Between November 1, 1954 and February 28, 1955 Massachusetts Mutual was the owner of 2,500 shares of the 3 3/4% Cumulative Preferred. During those times there were 18,605 shares of the 3 3/4% series and 52,488 of the 4 1/4% Cumulative Preferred left issued, outstanding and registered on the New York Stock Exchange. And it was during this interval that Massachusetts Mutual purchased and sold 7,143 shares of General Tire common stock resulting in a profit of $22,006.90.

Section 16(b) provides:

"For the purpose of preventing the unfair use of information which may have been obtained by such beneficial owner, director, or officer by reason of his relationship to the issuer, any profit realized by him from any purchase and sale, or any sale and purchase, of any equity security of such issuer (other than an exempted security) within any period of less than six months, * * shall inure to and be recoverable by the issuer, irrespective of any intention on the part of such beneficial owner, director, or officer in entering into such transaction of holding the security purchased or of not repurchasing the security sold for a period exceeding six months. * *" (Emphasis supplied.)

The term "such beneficial owner" clearly refers to Section 16(a) which provides:

"Every person who is directly or indirectly the beneficial owner of more than 10 per centum of any class of any equity security (other than an exempted security) which is registered on a national securities exchange, or who is a director or an officer of the issuer of such security, shall file, at the time of the registration of such security or within ten days after he becomes such beneficial owner, director, or officer, a statement with the exchange (and a duplicate original thereof with the Commission) of the amount of all equity securities of such issuer of which he is the beneficial owner, * * *" (Emphasis supplied.)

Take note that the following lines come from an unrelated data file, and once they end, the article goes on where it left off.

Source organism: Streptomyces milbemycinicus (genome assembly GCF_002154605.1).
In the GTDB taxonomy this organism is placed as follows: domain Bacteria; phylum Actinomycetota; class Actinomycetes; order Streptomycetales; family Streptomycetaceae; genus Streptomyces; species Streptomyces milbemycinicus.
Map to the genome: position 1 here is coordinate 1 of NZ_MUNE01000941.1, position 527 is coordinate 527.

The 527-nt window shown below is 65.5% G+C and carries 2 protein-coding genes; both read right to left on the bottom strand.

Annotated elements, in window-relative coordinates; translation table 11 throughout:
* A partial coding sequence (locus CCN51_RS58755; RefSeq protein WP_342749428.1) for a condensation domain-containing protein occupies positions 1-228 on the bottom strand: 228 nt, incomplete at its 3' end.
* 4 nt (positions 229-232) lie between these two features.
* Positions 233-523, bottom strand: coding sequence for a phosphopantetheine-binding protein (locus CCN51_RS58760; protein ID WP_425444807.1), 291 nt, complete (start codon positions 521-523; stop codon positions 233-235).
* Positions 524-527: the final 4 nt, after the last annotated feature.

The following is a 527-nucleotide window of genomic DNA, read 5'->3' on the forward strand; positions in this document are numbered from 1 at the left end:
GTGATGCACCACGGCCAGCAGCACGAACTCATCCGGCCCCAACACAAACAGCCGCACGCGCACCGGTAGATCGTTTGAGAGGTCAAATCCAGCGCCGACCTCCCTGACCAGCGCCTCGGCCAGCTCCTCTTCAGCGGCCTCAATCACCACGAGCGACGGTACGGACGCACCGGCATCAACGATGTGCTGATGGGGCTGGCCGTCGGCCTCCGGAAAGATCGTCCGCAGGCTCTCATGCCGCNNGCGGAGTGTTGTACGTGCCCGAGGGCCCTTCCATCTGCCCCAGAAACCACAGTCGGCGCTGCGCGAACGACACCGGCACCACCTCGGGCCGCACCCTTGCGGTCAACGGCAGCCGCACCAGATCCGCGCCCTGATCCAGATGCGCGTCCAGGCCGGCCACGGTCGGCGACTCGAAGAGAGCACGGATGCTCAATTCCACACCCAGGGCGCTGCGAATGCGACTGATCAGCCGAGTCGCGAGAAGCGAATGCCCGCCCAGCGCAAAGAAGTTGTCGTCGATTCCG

Ellerin asserts that Massachusetts Mutual is such "beneficial owner" because it owned over ten per cent of the 3 3/4% Cumulative Preferred stock outstanding at the time of its dealings in General Tire common. Massachusetts Mutual contends that all the Cumulative Preferred stock must be considered together for the purposes of determining a "class" of stock within the meaning of Section 16(a) and that if Massachusetts Mutual's holdings are compared to the aggregate of the outstanding shares of both the 3 3/4% Cumulative Preferred and the 4 1/4% Cumulative Preferred, the requisite ten per cent ownership necessary for treatment as an insider is lacking.

Massachusetts Mutual contends, and the court below held, that each of the two series was a separate series within the "class" of Cumulative Preferred stock. Ellerin asserts that each of these two series is a "class" in itself within the meaning of the Act notwithstanding any labels attached thereto by General Tire in its articles of incorporation.

The differences and similarities between the two series of stock were described in great detail by Judge Herlands in his opinion at 167 F.Supp. 71, 76-78, and will be only briefly summarized here. The chief differences upon which Ellerin rests his claim for individual class characterization are in the following respects: (1) annual dividend rates; (2) redemption prices, via sinking fund or otherwise; (3) sinking fund accumulation rates; (4) dates of issuance, registration, listing and commencement of the payment of dividends; and (5) voting ...